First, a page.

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Last week we were able to go on a short vacation to the south of France again, for the first time this year. It’s a 1200 km drive and that takes us about thirteen hours with our electric car, including four stops to take a break and recharge the car. Normally, each stop takes about 30 minutes. Charging starts at a high speed and decreases as the battery becomes fuller, as this is better for battery life. Smart navigation determines for us the best stops to charge and ensures that the battery always discharges between 10% and 70% while driving and recharges at the fast-charging stations.

This time we stopped for the third charging session just North of Lyon, on the Route du Soleil, at a new Supercharger, version 3. This is a 250 kW fast-charging station. It was our first time at this new version. I plugged in the car and, as always, I checked the display in the car to see if the charging had started properly. I almost couldn’t believe what I was seeing: the charging speed was up to a whopping 1600 km/hour, with a charging power of almost 250 kW. I was used to seeing charging speeds of up to 900 km/hour. With my previous models, the charging speed was up to 600 km/hour.

How does it work, this indication of the charging speed in km/hour? For this, we first have to look at the energy consumption of the car.

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    With an electric car, just like with a petrol car, the consumption is highly dependent on the outside temperature, the tire pressure, and driving behavior (especially the maximum speed). When the weather is reasonable and I stay within the speed limits, my car achieves about 0.15 kWh/km. That is the nominal value that my car’s software calculates with. If you charge with 250 kW, then in one hour that would be 250 kWh, and that would take you approximately 1600 km far, as this equals 250 divided by 0.15. That would make the charging speed 1600 km/hr. Because the life of the battery must be protected, the charging rate decreases as the battery becomes fuller. Therefore, it is beneficial to drive the battery quite empty and then recharge to 60% or 70% and continue driving. Charging from 70% to 100% would take a lot of extra time.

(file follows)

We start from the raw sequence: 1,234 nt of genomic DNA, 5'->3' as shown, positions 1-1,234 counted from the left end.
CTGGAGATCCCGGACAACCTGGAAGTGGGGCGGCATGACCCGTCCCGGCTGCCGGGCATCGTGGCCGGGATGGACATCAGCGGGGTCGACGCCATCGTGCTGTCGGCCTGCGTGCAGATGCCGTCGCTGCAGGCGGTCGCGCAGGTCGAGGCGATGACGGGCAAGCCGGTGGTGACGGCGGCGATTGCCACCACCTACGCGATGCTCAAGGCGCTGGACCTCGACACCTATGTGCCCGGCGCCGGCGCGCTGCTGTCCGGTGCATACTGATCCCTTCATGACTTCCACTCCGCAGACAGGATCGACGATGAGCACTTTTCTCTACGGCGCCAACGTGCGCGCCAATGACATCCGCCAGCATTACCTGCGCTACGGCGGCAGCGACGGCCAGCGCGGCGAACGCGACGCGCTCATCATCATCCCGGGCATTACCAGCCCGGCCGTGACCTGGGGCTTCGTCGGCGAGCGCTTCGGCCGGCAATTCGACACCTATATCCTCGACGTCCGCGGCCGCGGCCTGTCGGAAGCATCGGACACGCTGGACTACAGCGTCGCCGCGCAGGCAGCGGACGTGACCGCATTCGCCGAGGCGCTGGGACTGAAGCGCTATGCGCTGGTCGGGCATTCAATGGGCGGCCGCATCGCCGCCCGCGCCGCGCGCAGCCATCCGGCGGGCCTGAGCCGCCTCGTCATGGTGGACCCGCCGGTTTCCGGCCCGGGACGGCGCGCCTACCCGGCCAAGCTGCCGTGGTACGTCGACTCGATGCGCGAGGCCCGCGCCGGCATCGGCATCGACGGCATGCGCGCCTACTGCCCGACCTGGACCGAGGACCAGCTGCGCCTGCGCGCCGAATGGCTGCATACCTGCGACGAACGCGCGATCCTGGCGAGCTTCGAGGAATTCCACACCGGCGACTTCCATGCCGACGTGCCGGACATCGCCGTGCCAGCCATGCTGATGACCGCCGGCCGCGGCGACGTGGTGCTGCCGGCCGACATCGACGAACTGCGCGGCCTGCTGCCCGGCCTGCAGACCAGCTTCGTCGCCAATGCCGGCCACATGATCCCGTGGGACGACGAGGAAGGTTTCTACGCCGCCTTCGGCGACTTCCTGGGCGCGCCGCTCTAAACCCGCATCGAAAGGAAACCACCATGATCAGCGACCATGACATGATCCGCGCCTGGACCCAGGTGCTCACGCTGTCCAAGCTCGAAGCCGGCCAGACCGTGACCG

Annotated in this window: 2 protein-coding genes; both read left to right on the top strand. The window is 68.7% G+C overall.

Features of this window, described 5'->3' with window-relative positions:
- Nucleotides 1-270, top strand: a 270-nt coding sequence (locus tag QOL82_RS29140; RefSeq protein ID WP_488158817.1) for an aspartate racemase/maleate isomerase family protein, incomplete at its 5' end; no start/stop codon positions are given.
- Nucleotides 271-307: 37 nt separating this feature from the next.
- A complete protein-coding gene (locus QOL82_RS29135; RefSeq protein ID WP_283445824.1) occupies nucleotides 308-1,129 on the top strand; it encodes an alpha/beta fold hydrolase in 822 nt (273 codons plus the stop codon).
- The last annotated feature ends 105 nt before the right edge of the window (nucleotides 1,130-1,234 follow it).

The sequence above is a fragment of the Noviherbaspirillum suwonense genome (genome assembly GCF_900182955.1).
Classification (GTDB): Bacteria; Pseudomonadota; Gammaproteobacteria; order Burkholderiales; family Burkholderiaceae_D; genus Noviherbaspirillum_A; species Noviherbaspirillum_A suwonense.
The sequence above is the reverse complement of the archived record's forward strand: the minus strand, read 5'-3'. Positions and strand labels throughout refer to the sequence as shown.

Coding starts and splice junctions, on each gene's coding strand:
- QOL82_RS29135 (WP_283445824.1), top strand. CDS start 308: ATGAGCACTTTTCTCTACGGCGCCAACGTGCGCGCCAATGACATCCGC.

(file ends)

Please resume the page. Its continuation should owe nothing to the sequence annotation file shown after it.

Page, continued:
In the case of our stop at this new type of charging station, we were able to drive on after only 12 minutes, for the next stretch of about 300 km. We hadn’t even finished our coffee yet.

    My experience with the 250 kW charger shows that electric driving is entering the next phase. Throughout Europe, fast chargers are now being installed that can charge at 250 kW or even more. If we consider a large-scale transition to electric driving for passenger cars, along with the electrification of freight transport, the charging stations could lead to quite high local grid loads. Especially, of course, if everyone comes to charge at the same time.

    One solution to this is the placement of stationary batteries at those charging stations. This is precisely also part of the plan of the consortium led by Fastned that is being submitted to the National Growth Fund. By supplying the knowledge and products that are needed for this, we as the Netherlands can maintain our lead, also economically, and start charging faster everywhere in this next phase of electric mobility.

    Maarten Steinbuch and Carlo van de Weijer are alternately writing this weekly column, originally published (in Dutch) in FD. Did you like it? There’s more to enjoy: a book with a selection of these columns has just been published by 24U and distributed by Lecturis.

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